Going to the gym can be overwhelming if you don’t have a plan of action. So, coming up with an upper body workout routine ahead of time can drastically improve your gym experience. Instead of wandering around the gym looking for a machine to use, you’ll know ahead of time where you need to go and what you need to do. This can reduce the rest time in between exercises so you can use your time more efficiently.
Creating a Routine
Your upper body consists of your arms, abdominals, chest, back, and shoulders. To create a workout routine centered on one or more of these muscle groups, you need to know the six basic upper body exercise movements. These six movements involve horizontal pushing, horizontal pulling, vertical pushing, vertical pulling, elbow flexion, and elbow extension. Once you choose which upper body muscles you want to exercise, pick one specific exercise that falls under each of those six movements. You can use free weights, mechanized weights, or other exercise machines to complete these exercises. Also, decide how many sets and repetitions of each exercise you will do. A general rule of thumb is to do 2 or 3 sets of 8 to 16 reps.
Horizontal pushing exercises involve moving a weight horizontally away from your body. Most bench press exercises fall into this category, as well as chest presses and flies. Horizontal pulling exercises are the opposite, and involve moving a weight horizontally toward your body. Any type of rowing exercise will be located in this category, such as seated cable rows, bent over rows, and T-bar rows.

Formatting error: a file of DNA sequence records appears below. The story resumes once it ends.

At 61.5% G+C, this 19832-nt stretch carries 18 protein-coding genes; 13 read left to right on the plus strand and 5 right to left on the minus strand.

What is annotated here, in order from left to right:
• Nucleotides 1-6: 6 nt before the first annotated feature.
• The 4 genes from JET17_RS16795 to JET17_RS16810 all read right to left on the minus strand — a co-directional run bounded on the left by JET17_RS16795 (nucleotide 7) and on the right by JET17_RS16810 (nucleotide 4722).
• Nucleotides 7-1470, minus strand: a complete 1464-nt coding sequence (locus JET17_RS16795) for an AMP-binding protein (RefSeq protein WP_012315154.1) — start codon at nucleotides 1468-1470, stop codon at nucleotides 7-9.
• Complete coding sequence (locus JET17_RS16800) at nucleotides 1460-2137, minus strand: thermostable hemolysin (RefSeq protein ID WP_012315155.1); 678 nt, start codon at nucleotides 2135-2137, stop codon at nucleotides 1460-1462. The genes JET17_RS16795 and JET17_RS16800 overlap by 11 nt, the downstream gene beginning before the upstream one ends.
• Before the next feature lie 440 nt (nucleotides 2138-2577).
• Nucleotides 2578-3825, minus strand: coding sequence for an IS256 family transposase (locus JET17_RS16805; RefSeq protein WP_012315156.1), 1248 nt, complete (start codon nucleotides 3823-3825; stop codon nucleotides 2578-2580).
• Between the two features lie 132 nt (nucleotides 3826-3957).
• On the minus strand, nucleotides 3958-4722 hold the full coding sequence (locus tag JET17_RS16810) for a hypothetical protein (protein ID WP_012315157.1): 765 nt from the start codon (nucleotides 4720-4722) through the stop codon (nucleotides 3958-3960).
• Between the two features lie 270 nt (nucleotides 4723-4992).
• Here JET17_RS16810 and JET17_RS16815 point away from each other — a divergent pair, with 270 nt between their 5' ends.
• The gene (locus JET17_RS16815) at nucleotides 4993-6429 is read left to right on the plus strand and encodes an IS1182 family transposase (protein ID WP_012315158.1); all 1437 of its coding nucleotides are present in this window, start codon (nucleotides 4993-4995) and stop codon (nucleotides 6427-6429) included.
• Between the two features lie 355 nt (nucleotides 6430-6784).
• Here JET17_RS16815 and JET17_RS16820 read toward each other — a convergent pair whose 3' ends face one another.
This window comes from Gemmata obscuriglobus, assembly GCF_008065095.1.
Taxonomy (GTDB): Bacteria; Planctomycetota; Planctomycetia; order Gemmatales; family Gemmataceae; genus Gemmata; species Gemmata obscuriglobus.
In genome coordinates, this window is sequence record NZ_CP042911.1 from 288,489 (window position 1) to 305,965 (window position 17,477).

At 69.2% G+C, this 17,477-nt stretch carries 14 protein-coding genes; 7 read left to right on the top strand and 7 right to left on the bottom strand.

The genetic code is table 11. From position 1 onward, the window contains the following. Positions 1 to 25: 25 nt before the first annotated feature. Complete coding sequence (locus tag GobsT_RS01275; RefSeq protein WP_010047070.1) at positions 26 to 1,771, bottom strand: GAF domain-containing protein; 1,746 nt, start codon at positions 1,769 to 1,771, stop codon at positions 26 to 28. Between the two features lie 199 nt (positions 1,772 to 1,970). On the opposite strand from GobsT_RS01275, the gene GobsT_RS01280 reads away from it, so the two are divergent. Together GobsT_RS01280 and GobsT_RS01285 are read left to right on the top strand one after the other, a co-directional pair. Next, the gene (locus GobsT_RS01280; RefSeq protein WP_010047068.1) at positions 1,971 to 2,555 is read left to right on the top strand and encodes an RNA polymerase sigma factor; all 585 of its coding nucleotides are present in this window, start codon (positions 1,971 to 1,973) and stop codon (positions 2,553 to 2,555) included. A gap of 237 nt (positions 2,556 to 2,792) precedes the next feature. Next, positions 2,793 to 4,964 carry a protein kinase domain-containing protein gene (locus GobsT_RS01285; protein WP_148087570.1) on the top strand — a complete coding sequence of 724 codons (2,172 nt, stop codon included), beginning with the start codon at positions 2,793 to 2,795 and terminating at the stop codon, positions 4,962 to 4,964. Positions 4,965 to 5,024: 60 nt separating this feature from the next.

Vertical pushing exercises are similar to horizontal pushing exercises, except that they involve moving a weight vertically away from your torso, over your head or in that general direction. Overhead shoulder presses, lateral raises, and front raises are all exercises that require pushing vertically. Conversely, vertical pulling exercises involve moving a weight vertically toward your torso by pulling down from above your head. Vertical pulling exercises involve pull-ups, chin-ups, and lateral pull-downs.
Elbow flexion means moving a weight toward you by bending your arm in at your elbow. Exercises such as biceps curls, preacher curls, and cable curls involve elbow flexion movements. Elbow extension involves moving a weight away from your body, rotating at your elbow. Exercises using this type of movement include triceps extensions and triceps cable press-downs.
How often you work your upper body will directly impact the amount of muscle you gain and your overall body tone and appearance. According to Bodybuilding.com, women should typically train using one of two types of strength training routines. One routine involves two days of whole body strength training weekly. The other routine involves an upper body/lower body split, meaning one week you strength train your upper body two times per week and the following week you strength train the upper body only once.
- Polka Dot Images/Polka Dot/Getty Images
- Tricep Exercises That Do Not Involve the Shoulder Blade
- How Much Weight Should Be Used During Dumbbell Shrugs?
- What Kind of Pullups Work the Front Deltoids?
- Dumbbell Row vs. Barbell Row Stronglifts
- How Effective Is Circuit Training Vs. Lifting Weights?
- The Calories Burned Using Seated Exercise Equipment
- Upper Body Weight Training for Women
- How to Create a Workout Program for a Small Apartment Gym